He never made the party, but instead used the trip as an opportunity to hole up in his hotel room with a prostitute and do drugs. With the help and support of friends and family, Lange manages to recover and get his life and career back on track. And despite his slip-ups, backslides, and permanent losses, Artie Lange forges on.
From drugs to sports to falling in love, Lange tells all in Crash and Burnthe story of his life that is as shocking as it is funny, ever tempered by his characteristic humor, self-awareness, and inimitable way with words.
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Jan 19, David Horney rated it it was ok Shelves: Jul 27, Michelle rated it liked it. I have been a loyal Howard Stern Show listener since and the Artie Lange years were, in my opinion, the best there were. Artie was a great addition to the show but hearing his downward spiral play out on air was so sad. I was upset when he disappeared from the show and when I heard that he had attempted suicide, my heart dropped.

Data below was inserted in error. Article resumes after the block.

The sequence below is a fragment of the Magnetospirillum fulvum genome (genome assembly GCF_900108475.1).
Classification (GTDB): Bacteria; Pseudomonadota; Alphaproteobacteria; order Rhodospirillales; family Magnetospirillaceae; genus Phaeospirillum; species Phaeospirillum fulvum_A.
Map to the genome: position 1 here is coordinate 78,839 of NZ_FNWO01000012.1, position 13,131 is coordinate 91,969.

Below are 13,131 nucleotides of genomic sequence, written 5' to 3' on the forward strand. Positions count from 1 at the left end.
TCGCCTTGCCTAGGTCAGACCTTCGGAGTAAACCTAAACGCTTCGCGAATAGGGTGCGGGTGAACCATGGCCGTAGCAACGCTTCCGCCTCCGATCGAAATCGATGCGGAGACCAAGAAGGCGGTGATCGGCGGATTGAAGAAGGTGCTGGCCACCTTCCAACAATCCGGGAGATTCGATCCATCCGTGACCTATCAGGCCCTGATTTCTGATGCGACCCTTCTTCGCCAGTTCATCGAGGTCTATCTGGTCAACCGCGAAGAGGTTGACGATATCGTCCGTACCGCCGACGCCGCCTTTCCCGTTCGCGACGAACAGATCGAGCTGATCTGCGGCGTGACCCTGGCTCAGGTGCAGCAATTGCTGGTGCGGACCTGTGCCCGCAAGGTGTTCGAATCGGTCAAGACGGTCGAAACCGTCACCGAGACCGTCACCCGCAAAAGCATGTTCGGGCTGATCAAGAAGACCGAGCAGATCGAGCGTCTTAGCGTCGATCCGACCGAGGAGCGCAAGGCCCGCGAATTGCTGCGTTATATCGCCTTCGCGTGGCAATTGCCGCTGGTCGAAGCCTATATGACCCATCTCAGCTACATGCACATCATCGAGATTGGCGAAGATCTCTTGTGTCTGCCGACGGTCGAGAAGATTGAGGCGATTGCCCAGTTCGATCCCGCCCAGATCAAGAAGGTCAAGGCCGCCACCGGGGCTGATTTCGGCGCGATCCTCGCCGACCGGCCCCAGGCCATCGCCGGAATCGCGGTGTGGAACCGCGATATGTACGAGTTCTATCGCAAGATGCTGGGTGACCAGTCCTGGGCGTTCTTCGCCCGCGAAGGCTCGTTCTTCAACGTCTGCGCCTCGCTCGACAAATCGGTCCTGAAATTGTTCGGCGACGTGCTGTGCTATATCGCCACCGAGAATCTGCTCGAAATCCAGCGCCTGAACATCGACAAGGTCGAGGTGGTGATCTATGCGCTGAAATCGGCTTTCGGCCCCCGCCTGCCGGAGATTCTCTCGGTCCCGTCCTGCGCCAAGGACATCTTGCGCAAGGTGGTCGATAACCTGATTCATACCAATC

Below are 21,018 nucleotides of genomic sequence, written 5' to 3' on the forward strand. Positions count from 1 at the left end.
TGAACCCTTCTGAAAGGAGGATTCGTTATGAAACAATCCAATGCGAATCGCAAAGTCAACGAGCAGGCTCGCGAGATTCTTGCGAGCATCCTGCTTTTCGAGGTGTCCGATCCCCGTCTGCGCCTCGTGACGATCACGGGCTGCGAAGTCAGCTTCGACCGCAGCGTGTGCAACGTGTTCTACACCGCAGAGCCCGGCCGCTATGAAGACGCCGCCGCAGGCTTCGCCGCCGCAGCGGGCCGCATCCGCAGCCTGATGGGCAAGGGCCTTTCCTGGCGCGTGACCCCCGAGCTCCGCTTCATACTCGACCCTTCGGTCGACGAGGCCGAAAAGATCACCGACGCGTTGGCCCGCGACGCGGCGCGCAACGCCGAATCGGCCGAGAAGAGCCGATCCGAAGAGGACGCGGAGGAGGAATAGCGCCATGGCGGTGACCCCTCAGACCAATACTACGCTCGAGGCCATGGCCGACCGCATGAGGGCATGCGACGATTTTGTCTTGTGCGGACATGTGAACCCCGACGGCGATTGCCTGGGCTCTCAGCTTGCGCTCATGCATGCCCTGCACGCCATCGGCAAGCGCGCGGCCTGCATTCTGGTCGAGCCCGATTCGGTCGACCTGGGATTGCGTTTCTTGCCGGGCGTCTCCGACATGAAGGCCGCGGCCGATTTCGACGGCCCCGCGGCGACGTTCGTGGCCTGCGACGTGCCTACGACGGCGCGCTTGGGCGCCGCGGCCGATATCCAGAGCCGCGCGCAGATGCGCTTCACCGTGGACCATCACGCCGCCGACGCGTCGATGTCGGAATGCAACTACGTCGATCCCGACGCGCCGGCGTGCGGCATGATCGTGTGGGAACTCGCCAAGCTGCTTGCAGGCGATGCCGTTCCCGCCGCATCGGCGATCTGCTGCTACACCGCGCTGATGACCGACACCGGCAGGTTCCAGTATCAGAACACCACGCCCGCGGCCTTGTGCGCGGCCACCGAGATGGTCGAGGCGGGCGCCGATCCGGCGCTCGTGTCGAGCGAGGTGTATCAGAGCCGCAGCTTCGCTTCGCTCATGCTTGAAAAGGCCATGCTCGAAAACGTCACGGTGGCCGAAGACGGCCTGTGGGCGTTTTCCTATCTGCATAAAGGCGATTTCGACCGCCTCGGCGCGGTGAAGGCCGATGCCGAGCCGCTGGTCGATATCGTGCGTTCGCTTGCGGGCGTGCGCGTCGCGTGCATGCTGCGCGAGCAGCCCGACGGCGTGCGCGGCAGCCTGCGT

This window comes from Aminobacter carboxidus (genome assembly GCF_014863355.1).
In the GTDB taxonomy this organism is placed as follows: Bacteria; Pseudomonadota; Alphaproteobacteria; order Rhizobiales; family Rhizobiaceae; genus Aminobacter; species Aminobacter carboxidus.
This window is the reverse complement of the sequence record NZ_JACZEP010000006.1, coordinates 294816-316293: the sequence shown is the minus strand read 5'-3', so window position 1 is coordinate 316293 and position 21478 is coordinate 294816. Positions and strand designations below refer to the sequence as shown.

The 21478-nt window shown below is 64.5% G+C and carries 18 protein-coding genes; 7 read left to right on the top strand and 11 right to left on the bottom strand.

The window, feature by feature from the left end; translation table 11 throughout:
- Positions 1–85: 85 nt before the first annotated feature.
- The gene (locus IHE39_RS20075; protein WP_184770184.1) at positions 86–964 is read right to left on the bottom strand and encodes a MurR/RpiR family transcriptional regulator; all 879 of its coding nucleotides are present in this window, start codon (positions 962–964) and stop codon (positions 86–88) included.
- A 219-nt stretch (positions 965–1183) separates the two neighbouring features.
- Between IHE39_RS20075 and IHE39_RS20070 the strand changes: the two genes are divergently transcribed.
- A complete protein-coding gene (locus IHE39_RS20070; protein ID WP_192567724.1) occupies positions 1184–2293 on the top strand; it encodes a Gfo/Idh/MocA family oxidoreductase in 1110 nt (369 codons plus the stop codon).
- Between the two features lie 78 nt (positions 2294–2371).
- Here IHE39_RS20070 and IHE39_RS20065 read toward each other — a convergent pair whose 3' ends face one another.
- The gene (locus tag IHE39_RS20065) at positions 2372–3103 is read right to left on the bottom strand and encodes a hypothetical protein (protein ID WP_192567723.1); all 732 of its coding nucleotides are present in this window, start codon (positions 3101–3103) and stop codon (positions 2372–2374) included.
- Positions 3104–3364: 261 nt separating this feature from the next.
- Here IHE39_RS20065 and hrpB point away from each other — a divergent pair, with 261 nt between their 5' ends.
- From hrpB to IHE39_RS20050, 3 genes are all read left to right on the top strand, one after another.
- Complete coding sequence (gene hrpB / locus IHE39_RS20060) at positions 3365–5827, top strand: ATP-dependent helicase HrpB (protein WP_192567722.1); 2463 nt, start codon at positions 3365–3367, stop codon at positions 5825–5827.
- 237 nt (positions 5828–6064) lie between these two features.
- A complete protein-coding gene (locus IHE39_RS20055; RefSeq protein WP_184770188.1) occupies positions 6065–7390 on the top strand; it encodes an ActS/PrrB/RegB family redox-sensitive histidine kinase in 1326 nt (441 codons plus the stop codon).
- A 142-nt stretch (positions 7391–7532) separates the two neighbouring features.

I read this book because I wanted to know what happened to him. What I got was a trip into the mind of an addict, which is not an easy thing to step into. But I was grateful, because there is an addict in my life, and Artie’s stories confirmed so many things for me—mostly the extent to which an addict will lie.
It’s hard to say that I enjoyed this book—you’d have to be really messed up to say that. But I learned what happened to him, from his perspective, and gained some insight along the way.
It’s not an award-winning piece of literature and literary snobs could tear it apart—but it was written in the same way Artie would tell a story.